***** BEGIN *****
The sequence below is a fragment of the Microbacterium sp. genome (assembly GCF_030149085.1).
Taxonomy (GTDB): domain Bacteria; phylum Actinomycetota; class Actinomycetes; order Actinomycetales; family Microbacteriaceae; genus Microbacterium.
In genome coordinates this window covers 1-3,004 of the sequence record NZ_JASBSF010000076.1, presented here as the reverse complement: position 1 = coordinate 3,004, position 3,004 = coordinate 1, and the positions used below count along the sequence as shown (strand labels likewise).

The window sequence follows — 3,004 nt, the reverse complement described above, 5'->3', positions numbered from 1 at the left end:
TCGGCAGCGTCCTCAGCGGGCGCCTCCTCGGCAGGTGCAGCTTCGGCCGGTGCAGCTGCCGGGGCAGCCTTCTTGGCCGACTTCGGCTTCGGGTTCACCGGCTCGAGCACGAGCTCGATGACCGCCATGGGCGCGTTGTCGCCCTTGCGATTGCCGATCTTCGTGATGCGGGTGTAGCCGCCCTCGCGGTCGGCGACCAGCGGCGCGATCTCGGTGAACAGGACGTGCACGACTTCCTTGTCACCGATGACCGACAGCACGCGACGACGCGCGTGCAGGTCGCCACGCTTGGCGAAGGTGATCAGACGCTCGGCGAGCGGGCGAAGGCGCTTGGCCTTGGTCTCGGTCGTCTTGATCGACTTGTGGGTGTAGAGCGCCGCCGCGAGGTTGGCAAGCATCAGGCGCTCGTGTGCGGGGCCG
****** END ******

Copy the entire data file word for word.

The sequence below is a fragment of the Microbacterium sp. genome (assembly GCF_030149085.1).
Taxonomy (GTDB): domain Bacteria; phylum Actinomycetota; class Actinomycetes; order Actinomycetales; family Microbacteriaceae; genus Microbacterium.
In genome coordinates this window covers 1-3,004 of the sequence record NZ_JASBSF010000076.1, presented here as the reverse complement: position 1 = coordinate 3,004, position 3,004 = coordinate 1, and the positions used below count along the sequence as shown (strand labels likewise).

The window sequence follows — 3,004 nt, the reverse complement described above, 5'->3', positions numbered from 1 at the left end:
TCGGCAGCGTCCTCAGCGGGCGCCTCCTCGGCAGGTGCAGCTTCGGCCGGTGCAGCTGCCGGGGCAGCCTTCTTGGCCGACTTCGGCTTCGGGTTCACCGGCTCGAGCACGAGCTCGATGACCGCCATGGGCGCGTTGTCGCCCTTGCGATTGCCGATCTTCGTGATGCGGGTGTAGCCGCCCTCGCGGTCGGCGACCAGCGGCGCGATCTCGGTGAACAGGACGTGCACGACTTCCTTGTCACCGATGACCGACAGCACGCGACGACGCGCGTGCAGGTCGCCACGCTTGGCGAAGGTGATCAGACGCTCGGCGAGCGGGCGAAGGCGCTTGGCCTTGGTCTCGGTCGTCTTGATCGACTTGTGGGTGTAGAGCGCCGCCGCGAGGTTGGCAAGCATCAGGCGCTCGTGTGCGGGGCCG